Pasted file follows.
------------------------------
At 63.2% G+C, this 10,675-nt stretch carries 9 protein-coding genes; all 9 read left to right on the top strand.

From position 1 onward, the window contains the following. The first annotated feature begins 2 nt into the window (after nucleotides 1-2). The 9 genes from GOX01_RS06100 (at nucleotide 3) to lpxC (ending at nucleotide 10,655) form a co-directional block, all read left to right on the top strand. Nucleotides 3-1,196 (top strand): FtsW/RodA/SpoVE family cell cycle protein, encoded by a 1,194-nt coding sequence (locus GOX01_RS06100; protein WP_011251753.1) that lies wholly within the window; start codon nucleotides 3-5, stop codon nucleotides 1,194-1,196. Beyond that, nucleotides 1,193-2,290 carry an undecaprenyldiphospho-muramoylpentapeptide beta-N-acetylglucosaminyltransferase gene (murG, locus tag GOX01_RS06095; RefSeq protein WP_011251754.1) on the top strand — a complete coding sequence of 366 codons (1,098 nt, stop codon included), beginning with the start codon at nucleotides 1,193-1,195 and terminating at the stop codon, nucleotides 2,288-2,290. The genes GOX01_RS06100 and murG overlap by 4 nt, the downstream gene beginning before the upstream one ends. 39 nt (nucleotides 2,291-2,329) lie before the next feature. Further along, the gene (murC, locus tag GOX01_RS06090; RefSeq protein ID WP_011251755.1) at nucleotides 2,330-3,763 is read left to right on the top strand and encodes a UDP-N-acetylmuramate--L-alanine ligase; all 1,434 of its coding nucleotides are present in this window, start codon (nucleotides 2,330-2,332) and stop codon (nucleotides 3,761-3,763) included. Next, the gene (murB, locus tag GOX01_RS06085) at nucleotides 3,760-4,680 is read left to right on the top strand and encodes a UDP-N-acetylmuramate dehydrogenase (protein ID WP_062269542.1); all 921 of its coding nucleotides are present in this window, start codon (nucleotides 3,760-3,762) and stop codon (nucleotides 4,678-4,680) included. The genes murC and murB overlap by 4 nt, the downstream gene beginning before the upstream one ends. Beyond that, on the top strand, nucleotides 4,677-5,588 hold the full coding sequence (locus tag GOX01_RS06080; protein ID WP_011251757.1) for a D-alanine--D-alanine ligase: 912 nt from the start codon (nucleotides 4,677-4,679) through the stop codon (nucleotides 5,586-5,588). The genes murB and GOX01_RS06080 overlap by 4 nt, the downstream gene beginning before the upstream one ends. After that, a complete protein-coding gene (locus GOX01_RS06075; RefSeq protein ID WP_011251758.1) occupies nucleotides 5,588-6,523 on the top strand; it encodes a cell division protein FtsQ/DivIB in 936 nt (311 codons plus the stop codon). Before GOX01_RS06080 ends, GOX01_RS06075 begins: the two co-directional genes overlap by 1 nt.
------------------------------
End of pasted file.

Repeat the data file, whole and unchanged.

At 63.2% G+C, this 10,675-nt stretch carries 9 protein-coding genes; all 9 read left to right on the top strand.

From position 1 onward, the window contains the following. The first annotated feature begins 2 nt into the window (after nucleotides 1-2). The 9 genes from GOX01_RS06100 (at nucleotide 3) to lpxC (ending at nucleotide 10,655) form a co-directional block, all read left to right on the top strand. Nucleotides 3-1,196 (top strand): FtsW/RodA/SpoVE family cell cycle protein, encoded by a 1,194-nt coding sequence (locus GOX01_RS06100; protein WP_011251753.1) that lies wholly within the window; start codon nucleotides 3-5, stop codon nucleotides 1,194-1,196. Beyond that, nucleotides 1,193-2,290 carry an undecaprenyldiphospho-muramoylpentapeptide beta-N-acetylglucosaminyltransferase gene (murG, locus tag GOX01_RS06095; RefSeq protein WP_011251754.1) on the top strand — a complete coding sequence of 366 codons (1,098 nt, stop codon included), beginning with the start codon at nucleotides 1,193-1,195 and terminating at the stop codon, nucleotides 2,288-2,290. The genes GOX01_RS06100 and murG overlap by 4 nt, the downstream gene beginning before the upstream one ends. 39 nt (nucleotides 2,291-2,329) lie before the next feature. Further along, the gene (murC, locus tag GOX01_RS06090; RefSeq protein ID WP_011251755.1) at nucleotides 2,330-3,763 is read left to right on the top strand and encodes a UDP-N-acetylmuramate--L-alanine ligase; all 1,434 of its coding nucleotides are present in this window, start codon (nucleotides 2,330-2,332) and stop codon (nucleotides 3,761-3,763) included. Next, the gene (murB, locus tag GOX01_RS06085) at nucleotides 3,760-4,680 is read left to right on the top strand and encodes a UDP-N-acetylmuramate dehydrogenase (protein ID WP_062269542.1); all 921 of its coding nucleotides are present in this window, start codon (nucleotides 3,760-3,762) and stop codon (nucleotides 4,678-4,680) included. The genes murC and murB overlap by 4 nt, the downstream gene beginning before the upstream one ends. Beyond that, on the top strand, nucleotides 4,677-5,588 hold the full coding sequence (locus tag GOX01_RS06080; protein ID WP_011251757.1) for a D-alanine--D-alanine ligase: 912 nt from the start codon (nucleotides 4,677-4,679) through the stop codon (nucleotides 5,586-5,588). The genes murB and GOX01_RS06080 overlap by 4 nt, the downstream gene beginning before the upstream one ends. After that, a complete protein-coding gene (locus GOX01_RS06075; RefSeq protein ID WP_011251758.1) occupies nucleotides 5,588-6,523 on the top strand; it encodes a cell division protein FtsQ/DivIB in 936 nt (311 codons plus the stop codon). Before GOX01_RS06080 ends, GOX01_RS06075 begins: the two co-directional genes overlap by 1 nt.